Wednesday 27 March 2013

Close Encounters of the Bird Kind

I've been processing a few more Golden Plover shots, and as I was doing so it occured to me how magical it had been. Yes, it was cold. Yes, it was muddy. Yes, I was lying in the cold mud, but wasn't it special? Me and three birds, part-way through a long journey and resting up on Wanstead Flats of all places. I was probably less than ten metres away, they could see me clearly and yet were not concerned. Nevermind that I've never had the opportunity to photograph this species properly before, nevermind that they're one of the commonest waders. They and I were sharing the same moment, they wondering what I was doing, me struggling with exposure settings and hoping they didn't fly off.

Patch Gold
The best wildlife moments, the ones that are relived, the ones that still bring back a smile as the memory of the magic returns, are those where birds are close. I'm not going to go all anthropomorphic or whatever, but being so close to something that normally would go out of its way to avoid you, those are the brilliant moments. I can probably count these occasions on the fingers of both hands and not run out, but this is another reason why they're so special. Hornemann's Redpolls hopping around my feet on Shetland, the Magallenic Woodpecker in Argentina coming around the trunk I was standing behind, the Robin in my car in Norfolk, hand-feeding a Jackdaw in Suffolk, the Steppe Grey Shrike on my scope in Lincolnshire, and the Jack Snipe walking over my hand in Shetland. Here are the last three:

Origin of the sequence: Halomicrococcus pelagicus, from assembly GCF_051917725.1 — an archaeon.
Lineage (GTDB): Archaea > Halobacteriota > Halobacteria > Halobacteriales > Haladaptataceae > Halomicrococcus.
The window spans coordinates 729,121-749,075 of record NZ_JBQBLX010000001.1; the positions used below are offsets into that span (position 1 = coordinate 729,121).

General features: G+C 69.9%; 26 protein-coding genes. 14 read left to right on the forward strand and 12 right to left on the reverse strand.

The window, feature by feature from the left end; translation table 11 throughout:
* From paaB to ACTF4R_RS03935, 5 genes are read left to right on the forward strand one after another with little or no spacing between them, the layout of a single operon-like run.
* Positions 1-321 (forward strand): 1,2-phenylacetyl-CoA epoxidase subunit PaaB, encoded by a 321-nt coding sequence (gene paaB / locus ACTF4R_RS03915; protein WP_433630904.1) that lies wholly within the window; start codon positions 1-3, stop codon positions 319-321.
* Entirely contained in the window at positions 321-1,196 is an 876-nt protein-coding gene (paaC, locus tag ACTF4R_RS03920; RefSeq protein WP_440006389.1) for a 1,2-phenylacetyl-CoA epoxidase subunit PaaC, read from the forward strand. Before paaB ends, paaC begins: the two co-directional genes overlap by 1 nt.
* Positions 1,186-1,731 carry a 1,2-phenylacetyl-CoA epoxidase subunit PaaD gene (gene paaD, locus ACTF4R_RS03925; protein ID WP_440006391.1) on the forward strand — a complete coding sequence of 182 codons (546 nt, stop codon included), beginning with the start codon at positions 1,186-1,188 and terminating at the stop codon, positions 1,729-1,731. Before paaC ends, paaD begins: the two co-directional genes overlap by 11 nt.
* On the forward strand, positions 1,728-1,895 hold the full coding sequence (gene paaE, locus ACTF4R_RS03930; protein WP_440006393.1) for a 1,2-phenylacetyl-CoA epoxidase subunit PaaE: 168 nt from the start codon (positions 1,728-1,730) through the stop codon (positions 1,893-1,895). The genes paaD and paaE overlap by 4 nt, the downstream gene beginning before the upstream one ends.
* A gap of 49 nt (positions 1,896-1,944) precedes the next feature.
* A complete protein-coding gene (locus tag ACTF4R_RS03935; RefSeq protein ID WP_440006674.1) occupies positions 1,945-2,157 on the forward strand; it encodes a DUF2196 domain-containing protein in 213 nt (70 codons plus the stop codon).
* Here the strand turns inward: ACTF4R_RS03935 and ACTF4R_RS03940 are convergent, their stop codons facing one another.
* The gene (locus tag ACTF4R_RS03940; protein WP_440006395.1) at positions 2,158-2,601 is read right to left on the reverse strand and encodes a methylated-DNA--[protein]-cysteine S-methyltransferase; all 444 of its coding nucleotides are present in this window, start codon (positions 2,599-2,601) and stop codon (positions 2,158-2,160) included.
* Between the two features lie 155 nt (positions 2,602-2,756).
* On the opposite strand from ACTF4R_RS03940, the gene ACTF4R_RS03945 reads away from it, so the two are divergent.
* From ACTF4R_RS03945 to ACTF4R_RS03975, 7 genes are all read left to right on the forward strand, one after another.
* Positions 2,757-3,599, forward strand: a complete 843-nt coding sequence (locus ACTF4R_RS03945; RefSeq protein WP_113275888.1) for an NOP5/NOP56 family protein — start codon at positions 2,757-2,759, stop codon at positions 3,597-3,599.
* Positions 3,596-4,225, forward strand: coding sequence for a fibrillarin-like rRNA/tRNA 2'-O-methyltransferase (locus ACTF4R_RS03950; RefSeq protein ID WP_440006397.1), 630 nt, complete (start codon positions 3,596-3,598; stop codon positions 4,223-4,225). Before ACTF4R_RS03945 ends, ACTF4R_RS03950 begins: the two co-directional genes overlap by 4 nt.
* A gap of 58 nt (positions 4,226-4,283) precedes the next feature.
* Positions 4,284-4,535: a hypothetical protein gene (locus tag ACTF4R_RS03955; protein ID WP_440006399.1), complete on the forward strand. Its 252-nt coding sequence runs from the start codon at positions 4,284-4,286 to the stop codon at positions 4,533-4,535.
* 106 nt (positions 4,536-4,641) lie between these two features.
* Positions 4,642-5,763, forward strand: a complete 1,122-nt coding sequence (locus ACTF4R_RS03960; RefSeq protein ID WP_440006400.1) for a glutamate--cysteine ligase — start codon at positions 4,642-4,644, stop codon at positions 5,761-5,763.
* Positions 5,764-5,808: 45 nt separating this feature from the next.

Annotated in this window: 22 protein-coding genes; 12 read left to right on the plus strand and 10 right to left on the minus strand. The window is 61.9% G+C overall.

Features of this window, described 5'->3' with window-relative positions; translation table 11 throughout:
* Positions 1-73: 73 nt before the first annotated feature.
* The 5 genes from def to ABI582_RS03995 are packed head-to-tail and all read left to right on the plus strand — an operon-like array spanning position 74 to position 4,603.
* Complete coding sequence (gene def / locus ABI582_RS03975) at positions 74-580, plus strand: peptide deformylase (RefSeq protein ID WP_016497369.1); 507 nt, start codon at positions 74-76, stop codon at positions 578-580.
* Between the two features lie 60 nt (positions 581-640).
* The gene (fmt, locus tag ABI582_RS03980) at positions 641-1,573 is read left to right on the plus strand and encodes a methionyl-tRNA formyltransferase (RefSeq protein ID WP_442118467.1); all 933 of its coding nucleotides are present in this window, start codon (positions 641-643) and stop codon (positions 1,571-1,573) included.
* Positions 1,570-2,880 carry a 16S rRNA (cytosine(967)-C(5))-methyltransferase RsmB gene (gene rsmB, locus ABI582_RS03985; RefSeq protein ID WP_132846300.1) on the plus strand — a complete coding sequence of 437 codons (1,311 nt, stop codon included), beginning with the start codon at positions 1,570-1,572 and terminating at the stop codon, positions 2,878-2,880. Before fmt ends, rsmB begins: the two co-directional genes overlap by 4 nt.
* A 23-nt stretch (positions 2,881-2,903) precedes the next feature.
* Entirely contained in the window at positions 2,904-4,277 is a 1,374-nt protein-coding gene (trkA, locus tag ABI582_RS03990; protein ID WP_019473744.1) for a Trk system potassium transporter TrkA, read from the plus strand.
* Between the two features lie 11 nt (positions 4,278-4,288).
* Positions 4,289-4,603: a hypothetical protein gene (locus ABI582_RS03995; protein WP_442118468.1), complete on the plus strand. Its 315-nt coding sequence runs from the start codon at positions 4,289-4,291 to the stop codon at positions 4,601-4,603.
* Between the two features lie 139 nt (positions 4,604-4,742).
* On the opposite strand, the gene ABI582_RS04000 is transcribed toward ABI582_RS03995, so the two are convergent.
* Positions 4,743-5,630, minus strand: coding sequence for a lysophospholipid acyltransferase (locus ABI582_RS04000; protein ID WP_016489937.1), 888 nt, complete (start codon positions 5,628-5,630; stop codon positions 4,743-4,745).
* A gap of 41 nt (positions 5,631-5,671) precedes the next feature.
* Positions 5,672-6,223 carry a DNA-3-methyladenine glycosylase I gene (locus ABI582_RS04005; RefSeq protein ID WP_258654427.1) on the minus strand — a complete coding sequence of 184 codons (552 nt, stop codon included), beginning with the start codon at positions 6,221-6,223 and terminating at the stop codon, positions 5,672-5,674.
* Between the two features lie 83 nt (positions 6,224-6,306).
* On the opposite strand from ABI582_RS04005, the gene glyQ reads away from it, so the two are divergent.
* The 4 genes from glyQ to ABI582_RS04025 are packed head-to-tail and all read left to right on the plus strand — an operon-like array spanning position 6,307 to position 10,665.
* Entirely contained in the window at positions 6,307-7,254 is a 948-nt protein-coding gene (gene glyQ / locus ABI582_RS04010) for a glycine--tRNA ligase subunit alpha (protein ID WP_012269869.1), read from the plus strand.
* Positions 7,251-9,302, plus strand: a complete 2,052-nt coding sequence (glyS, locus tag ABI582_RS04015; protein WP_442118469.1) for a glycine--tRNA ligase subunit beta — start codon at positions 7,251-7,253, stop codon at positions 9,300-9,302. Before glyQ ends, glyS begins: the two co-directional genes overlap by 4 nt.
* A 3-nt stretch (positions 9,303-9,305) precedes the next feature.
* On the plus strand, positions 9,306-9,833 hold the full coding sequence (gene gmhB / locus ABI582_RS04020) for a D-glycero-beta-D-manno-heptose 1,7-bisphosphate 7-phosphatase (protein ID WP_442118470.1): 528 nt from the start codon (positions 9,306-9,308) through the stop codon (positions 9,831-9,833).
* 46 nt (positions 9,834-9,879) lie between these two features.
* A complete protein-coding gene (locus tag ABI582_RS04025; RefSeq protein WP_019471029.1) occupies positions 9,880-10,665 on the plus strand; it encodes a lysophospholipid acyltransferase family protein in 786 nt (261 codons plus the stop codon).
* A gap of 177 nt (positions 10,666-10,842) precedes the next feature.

These moments were all because the birds were crazily tolerant of people, but what I'm beginning to find is that in addition to the odd bird exhibiting bizarre behaviour, I can make those moments happen, as with the Goldies. I can get myself into situations where I can enjoy birds at really close quarters, and that comes not from my birding, but from my photography - though if there were any doubt after this weekend that I had forsaken the former for the latter, hopefully that question has been answered. And will I diminish the power of these encounters by having more of them, such that they're expected and not a treat. I doubt it, where birds are concerned you can never have too much of a good thing.

1 comment:

  1. These moments, as much as you can attempt to engineer them, are still moments that happen 'out of the blue'. If you want to have a great day's birding you cannot order them - one will turn up if you wait long enough. Most of my golden moments (or days) have happened without prior warning and do not happen by order. When they occur they are all the more magical for that. Nice post Jonathan.